Chain stitches are probably the first thing you will learn when starting to crochet. They form the foundation of almost every project. It is therefore essential for every beginner crocheter to know how to make them. But don’t worry, they are super easy to learn!
Chain stitches aren’t only used to start off a project though! They’re used within the fabric too.
They are used in the traditional granny square motifs, but also in modern stitch patterns, lace work and so much more. They are often used to create hangers or rope for a project. And they are used at the start/end of rows for turning.
In this tutorial, I will take you step by step through the process of creating a series of chain stitches, ready to start your project. I will also discuss the main ways chains are used, and how to count your chains.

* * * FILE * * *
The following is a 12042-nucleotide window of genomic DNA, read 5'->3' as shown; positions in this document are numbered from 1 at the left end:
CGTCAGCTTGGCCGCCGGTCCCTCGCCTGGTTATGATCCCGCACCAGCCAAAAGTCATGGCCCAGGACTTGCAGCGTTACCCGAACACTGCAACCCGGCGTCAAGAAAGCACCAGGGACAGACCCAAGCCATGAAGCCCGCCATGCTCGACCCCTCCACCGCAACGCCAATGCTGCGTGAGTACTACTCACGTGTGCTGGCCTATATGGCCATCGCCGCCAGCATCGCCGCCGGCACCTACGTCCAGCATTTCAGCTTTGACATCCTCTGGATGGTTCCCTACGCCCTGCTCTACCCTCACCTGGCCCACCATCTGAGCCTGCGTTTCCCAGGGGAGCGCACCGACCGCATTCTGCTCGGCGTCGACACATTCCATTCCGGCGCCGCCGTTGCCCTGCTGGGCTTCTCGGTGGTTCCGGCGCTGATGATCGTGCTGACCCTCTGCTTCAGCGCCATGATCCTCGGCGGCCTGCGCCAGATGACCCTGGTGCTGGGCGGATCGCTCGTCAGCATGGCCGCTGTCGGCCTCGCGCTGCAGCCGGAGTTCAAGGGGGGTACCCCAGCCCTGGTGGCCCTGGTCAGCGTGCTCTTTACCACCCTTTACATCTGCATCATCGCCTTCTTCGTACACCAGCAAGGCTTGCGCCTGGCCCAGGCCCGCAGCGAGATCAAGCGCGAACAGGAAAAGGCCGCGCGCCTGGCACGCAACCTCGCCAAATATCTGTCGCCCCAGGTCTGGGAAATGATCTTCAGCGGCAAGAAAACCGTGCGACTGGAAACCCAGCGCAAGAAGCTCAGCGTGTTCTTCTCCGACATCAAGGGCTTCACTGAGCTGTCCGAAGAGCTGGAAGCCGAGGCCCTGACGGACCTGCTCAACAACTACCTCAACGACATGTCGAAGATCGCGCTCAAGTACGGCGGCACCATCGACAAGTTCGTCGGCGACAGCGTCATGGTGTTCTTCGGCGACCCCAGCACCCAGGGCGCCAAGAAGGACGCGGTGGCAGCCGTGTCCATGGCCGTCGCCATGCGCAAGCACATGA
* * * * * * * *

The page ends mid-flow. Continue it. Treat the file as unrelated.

How do you crochet a chain stitch?
Let’s look at how to work the crochet chain stitch first, and then I’ll go into more detail about its different uses.
Here is a short description of the process. Below is a step by step guide with pictures.
How to make a ch stitch –
- Start with a slipknot on your hook.
- Yarn over hook.
- Pull the yarn through the slipknot loop.
- And you have a completed chain.
Continue repeating the yarn over and pulling through a loop to create your foundation chain.
Step by step crochet chain stitch for beginners
Supplies you’ll need
I used Colour Theory by LionBrand for the tutorial photos which is a lovely, category 4 (worsted) weight yarn, 100% Acrylic, 225m, 246yds, 100g, but you can use any yarn that you like. If you’re a beginner I’d recommend using a category 4 or 5 weight yarn so you can see your stitches easily.
You’ll need a corresponding crochet hook for the yarn you choose. If you look at the ball band, it usually gives you the recommended hook size. The hook I’m using is a Streamline Swirl from Furls.
If you only have one hook and ball of yarn though, just use what you’ve got. The important thing is to start crocheting!
How to hold your hook and yarn
There are a variety of ways to hold your hook and you will need to find out what works best for you. It might feel awkward to start with, but keep going and you will figure out the best way for you to hold it.